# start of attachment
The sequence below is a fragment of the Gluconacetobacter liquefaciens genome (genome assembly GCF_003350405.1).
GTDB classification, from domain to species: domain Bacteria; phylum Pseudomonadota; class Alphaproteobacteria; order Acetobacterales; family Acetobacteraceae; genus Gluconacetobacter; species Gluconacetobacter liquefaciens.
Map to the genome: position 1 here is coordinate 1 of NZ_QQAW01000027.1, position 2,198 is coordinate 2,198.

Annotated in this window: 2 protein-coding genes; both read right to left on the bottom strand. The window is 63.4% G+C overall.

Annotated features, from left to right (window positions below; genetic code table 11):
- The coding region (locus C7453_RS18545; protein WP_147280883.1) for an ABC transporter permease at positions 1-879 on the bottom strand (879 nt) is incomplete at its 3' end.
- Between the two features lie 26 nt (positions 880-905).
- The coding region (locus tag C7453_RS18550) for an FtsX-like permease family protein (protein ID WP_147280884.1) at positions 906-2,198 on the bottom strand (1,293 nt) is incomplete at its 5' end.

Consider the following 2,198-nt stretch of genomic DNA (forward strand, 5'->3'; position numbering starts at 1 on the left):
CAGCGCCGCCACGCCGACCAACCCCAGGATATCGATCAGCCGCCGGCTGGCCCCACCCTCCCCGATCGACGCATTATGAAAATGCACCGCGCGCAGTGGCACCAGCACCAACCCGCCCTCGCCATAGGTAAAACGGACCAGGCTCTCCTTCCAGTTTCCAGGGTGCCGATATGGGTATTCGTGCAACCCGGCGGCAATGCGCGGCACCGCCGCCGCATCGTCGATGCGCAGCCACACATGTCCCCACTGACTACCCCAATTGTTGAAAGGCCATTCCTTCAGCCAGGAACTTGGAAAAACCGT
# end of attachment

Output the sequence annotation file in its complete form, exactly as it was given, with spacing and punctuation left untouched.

The sequence below is a fragment of the Gluconacetobacter liquefaciens genome (genome assembly GCF_003350405.1).
GTDB classification, from domain to species: domain Bacteria; phylum Pseudomonadota; class Alphaproteobacteria; order Acetobacterales; family Acetobacteraceae; genus Gluconacetobacter; species Gluconacetobacter liquefaciens.
Map to the genome: position 1 here is coordinate 1 of NZ_QQAW01000027.1, position 2,198 is coordinate 2,198.

Annotated in this window: 2 protein-coding genes; both read right to left on the bottom strand. The window is 63.4% G+C overall.

Annotated features, from left to right (window positions below; genetic code table 11):
- The coding region (locus C7453_RS18545; protein WP_147280883.1) for an ABC transporter permease at positions 1-879 on the bottom strand (879 nt) is incomplete at its 3' end.
- Between the two features lie 26 nt (positions 880-905).
- The coding region (locus tag C7453_RS18550) for an FtsX-like permease family protein (protein ID WP_147280884.1) at positions 906-2,198 on the bottom strand (1,293 nt) is incomplete at its 5' end.

Consider the following 2,198-nt stretch of genomic DNA (forward strand, 5'->3'; position numbering starts at 1 on the left):
CAGCGCCGCCACGCCGACCAACCCCAGGATATCGATCAGCCGCCGGCTGGCCCCACCCTCCCCGATCGACGCATTATGAAAATGCACCGCGCGCAGTGGCACCAGCACCAACCCGCCCTCGCCATAGGTAAAACGGACCAGGCTCTCCTTCCAGTTTCCAGGGTGCCGATATGGGTATTCGTGCAACCCGGCGGCAATGCGCGGCACCGCCGCCGCATCGTCGATGCGCAGCCACACATGTCCCCACTGACTACCCCAATTGTTGAAAGGCCATTCCTTCAGCCAGGAACTTGGAAAAACCGT